In 1957, the same year that The Ed Sullivan Show refused to shoot Elvis below the waist, a gynecologist and a former nightclub singer began hooking strangers up to electrodes and asking them to fuck in the name of science. The research team of Dr. William Masters and Virginia Johnson — better known as simply Masters and Johnson — would revolutionize sex before the '60s' sexual revolution. And unlike Dr. Alfred Kinsey, who based his books on interviews, they wanted to watch.
Six decades later, their methods still shock. So, too, does their personal life, which included a handshake agreement that they couple up themselves to preemptively defuse the erotic tension — a solution that didn't thrill Masters' wife. Channel-surf past Showtime's historical bio-series Masters of Sex and it looks like Mad Men erotica. But stop and sink into the first couple episodes and you'll see it's a smart, cold and cutting dissection of attraction and ambition with a unique sense of humor. When Masters (Michael Sheen) and Johnson (Lizzy Caplan) first unleash a high-tech, camera-implanted vibrator dubbed Ulysses, he soothes their nervous subject by saying, "Just think of yourself as Sir Edmund Hilary leaving base camp."
"They started their careers as outcasts," explains creator Michelle Ashford, who works out of the show's writers offices on the Sony lot in Culver City. Early on, Masters is forced to relocate their laboratory to a brothel, while Johnson, a twice-divorced mother of two, nearly gets fired for giving a blow job to the wrong doctor. "Even today, she'd be considered an incredibly self-possessed women," Ashford notes. "She wasn't fussy about this at all. She simply had some weird schism between sex and love."
Fittingly, the show isn't a cheery piece of retro pop. "This is nonfiction," Ashford insists. "It's not bright and shiny. We're not very interested in the stylistic details in the era. Our show is really about these two strange and subversive and compelling people."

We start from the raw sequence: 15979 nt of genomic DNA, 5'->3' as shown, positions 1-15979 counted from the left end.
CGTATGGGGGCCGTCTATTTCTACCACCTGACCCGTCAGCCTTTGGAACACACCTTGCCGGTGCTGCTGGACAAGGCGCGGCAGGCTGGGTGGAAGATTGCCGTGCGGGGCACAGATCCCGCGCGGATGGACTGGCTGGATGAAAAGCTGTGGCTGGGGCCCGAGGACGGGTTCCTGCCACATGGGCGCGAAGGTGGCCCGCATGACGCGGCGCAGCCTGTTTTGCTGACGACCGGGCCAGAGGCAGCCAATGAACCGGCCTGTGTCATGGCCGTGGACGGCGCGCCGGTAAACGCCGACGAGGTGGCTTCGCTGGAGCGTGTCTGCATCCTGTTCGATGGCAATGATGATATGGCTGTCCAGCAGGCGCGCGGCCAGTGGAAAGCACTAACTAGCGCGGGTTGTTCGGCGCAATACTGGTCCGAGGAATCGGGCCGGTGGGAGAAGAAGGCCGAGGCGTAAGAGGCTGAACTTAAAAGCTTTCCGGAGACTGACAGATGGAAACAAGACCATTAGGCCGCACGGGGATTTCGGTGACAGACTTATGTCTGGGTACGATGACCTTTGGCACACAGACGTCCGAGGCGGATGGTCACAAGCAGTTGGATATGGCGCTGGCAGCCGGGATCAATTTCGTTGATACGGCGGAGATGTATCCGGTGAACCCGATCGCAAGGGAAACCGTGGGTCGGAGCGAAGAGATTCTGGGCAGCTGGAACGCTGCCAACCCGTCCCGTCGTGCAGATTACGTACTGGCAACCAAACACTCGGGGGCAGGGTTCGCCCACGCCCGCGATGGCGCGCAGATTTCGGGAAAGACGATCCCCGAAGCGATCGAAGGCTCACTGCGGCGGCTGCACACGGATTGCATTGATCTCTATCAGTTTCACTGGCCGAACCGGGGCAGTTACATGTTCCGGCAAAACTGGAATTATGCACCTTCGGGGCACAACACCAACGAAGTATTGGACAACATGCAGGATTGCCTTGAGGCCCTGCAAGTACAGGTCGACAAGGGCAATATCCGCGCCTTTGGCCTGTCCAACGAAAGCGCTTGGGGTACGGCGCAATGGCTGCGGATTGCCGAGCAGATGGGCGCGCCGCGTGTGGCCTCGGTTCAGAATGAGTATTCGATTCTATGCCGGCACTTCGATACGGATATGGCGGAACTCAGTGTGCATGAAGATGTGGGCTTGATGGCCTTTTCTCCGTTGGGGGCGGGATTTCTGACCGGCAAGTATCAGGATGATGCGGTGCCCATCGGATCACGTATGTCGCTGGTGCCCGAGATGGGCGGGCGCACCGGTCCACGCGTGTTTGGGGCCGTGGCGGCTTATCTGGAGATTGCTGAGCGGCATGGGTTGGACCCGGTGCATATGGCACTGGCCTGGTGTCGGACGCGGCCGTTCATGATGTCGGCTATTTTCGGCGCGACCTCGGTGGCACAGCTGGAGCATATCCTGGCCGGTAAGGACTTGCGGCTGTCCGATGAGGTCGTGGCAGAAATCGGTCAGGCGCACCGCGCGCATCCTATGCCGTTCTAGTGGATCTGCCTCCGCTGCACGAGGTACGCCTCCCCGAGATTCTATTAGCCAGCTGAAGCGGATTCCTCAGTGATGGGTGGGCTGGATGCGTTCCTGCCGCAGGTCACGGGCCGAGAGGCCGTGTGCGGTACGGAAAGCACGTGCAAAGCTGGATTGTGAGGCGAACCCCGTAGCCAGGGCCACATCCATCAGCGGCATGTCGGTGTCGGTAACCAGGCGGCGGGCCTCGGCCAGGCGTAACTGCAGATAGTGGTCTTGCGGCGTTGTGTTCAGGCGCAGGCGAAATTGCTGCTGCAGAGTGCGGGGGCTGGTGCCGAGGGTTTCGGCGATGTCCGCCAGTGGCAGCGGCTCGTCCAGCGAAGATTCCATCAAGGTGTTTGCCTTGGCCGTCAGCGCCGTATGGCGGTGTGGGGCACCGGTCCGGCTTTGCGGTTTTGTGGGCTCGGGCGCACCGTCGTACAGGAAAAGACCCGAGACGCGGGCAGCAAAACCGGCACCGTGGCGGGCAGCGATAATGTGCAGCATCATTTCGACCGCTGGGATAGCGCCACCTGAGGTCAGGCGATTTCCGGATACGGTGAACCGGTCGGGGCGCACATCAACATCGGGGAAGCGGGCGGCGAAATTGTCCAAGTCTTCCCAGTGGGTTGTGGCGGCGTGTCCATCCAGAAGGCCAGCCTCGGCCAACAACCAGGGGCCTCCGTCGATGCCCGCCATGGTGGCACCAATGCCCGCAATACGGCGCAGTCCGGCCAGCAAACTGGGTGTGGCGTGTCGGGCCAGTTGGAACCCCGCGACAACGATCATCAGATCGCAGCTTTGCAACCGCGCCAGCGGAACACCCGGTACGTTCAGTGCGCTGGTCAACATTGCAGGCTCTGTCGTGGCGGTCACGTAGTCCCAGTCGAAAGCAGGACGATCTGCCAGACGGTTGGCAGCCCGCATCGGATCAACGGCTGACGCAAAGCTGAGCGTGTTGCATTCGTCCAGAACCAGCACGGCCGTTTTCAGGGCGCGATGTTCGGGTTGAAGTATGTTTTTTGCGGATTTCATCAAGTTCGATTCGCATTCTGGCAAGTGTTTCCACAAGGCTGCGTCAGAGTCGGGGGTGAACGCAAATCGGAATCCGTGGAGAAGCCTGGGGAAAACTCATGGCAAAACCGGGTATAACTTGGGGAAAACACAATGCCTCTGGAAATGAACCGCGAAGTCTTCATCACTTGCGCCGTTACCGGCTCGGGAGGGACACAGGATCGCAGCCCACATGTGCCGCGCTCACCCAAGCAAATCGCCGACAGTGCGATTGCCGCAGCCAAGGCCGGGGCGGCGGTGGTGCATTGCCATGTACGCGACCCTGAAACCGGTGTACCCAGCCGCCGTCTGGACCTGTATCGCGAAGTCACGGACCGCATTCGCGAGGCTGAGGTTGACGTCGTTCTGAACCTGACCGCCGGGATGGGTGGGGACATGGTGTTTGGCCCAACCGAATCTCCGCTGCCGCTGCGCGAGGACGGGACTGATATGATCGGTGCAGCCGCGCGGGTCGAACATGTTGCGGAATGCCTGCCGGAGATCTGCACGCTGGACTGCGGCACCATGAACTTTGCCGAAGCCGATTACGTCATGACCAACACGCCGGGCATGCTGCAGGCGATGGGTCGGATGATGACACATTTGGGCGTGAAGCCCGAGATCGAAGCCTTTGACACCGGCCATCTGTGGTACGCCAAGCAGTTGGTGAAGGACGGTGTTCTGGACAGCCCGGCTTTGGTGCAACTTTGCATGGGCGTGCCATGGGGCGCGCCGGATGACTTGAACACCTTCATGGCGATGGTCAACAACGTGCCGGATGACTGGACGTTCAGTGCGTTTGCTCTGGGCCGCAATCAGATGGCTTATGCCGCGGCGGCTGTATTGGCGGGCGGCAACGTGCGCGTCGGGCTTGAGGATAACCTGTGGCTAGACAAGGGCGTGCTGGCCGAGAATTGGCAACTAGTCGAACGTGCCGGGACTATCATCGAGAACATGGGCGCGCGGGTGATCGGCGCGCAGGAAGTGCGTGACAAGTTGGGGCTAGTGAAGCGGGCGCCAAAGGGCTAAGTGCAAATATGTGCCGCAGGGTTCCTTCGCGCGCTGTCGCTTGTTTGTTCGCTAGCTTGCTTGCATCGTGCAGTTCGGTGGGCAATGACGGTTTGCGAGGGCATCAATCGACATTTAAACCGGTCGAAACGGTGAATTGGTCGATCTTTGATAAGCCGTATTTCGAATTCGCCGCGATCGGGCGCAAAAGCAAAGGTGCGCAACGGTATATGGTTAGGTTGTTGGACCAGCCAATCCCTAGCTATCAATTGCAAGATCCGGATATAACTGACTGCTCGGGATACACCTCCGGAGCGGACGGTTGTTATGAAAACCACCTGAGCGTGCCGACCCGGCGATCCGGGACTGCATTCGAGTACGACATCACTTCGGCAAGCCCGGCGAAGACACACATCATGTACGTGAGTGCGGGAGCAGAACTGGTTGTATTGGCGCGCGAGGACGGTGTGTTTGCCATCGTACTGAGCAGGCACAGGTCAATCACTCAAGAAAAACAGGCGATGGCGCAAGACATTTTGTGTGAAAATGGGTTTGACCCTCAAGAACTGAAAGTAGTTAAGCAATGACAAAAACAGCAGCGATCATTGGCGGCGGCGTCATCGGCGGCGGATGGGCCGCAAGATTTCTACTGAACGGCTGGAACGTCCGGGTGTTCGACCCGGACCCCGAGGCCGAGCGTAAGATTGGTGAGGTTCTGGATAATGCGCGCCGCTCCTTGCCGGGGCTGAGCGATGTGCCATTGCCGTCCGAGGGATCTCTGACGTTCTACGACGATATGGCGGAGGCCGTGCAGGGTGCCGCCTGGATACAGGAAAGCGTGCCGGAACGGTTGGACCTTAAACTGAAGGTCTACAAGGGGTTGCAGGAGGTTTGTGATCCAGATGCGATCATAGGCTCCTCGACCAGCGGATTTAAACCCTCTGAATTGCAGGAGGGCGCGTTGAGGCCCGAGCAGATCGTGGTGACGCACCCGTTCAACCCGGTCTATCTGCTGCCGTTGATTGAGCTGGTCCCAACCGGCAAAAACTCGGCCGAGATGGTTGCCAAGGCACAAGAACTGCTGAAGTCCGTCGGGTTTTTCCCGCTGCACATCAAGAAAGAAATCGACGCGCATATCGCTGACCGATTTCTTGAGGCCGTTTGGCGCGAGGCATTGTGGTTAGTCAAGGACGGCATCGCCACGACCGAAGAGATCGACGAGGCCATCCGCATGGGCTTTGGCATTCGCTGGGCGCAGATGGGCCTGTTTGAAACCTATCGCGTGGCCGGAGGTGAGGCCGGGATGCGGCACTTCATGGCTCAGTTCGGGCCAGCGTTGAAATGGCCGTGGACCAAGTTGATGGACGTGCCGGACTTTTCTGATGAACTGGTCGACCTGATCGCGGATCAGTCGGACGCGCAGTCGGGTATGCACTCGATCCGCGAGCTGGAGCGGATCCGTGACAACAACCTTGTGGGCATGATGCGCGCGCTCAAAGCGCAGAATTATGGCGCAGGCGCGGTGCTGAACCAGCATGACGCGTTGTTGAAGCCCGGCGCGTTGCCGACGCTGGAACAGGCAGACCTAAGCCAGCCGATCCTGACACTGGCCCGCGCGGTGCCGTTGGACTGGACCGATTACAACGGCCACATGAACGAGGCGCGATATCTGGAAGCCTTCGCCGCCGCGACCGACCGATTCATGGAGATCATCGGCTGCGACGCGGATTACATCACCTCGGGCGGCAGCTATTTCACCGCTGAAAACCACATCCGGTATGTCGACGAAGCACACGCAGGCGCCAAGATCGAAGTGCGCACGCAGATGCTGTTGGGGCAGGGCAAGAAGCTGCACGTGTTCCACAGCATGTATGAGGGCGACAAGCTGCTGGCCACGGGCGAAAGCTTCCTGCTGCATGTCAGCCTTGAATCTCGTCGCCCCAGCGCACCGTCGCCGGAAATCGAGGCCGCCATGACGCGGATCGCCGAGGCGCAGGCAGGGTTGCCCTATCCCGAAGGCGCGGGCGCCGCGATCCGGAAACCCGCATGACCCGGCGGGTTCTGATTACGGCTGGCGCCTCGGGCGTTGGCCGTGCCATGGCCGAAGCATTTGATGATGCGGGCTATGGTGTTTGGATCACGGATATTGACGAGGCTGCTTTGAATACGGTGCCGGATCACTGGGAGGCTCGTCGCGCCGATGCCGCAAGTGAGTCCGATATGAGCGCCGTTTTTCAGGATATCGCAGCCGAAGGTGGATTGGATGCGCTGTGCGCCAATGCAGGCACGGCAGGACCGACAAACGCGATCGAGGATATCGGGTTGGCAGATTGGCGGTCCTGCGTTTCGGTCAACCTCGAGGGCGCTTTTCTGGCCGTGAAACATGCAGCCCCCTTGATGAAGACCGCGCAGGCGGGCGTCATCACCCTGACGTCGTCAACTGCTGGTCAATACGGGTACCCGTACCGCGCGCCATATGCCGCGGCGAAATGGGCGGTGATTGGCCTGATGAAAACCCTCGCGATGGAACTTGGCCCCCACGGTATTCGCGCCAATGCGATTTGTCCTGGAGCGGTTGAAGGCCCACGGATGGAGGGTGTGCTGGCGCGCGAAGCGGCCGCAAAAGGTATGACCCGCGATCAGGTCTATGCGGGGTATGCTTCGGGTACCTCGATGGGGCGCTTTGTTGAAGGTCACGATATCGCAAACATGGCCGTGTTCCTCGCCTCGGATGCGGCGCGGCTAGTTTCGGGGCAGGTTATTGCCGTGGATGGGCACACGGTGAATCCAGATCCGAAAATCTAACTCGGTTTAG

Truth is tough. Not only did Masters of Sex commit to exactly replicating the dirty duo's experiments, nipple wires and all, but it had to make sure the nudity was period-appropriate: no fake breasts, no plastic lips, no gym bunnies. "Try finding an actress who doesn't have pencil-thin toned arms," Ashford groans.
Between the year Masters and Johnson began their research and the publication of their first book, Human Sexual Response, in 1966, the pair witnessed more than 10,000 orgasms. Did the good-looking lab partners manage to avoid the awkwardness of "transferring all of this libidinous energy," as the buttoned-up and bowtied Masters calls their agreed-on office affair? Not even close — they eventually got married.
Will the Masters of Sex creative team also fall sway to the 24/7 sexual tension?
"The discussions that would happen in the writers room were so jaw-dropping," Ashford laughs. "Everyone goes, 'Wow! Everyone you guys come home to must be benefiting from this!' But of course, we run a TV show and all we really do is get tired."Follow @VoiceFilmClub
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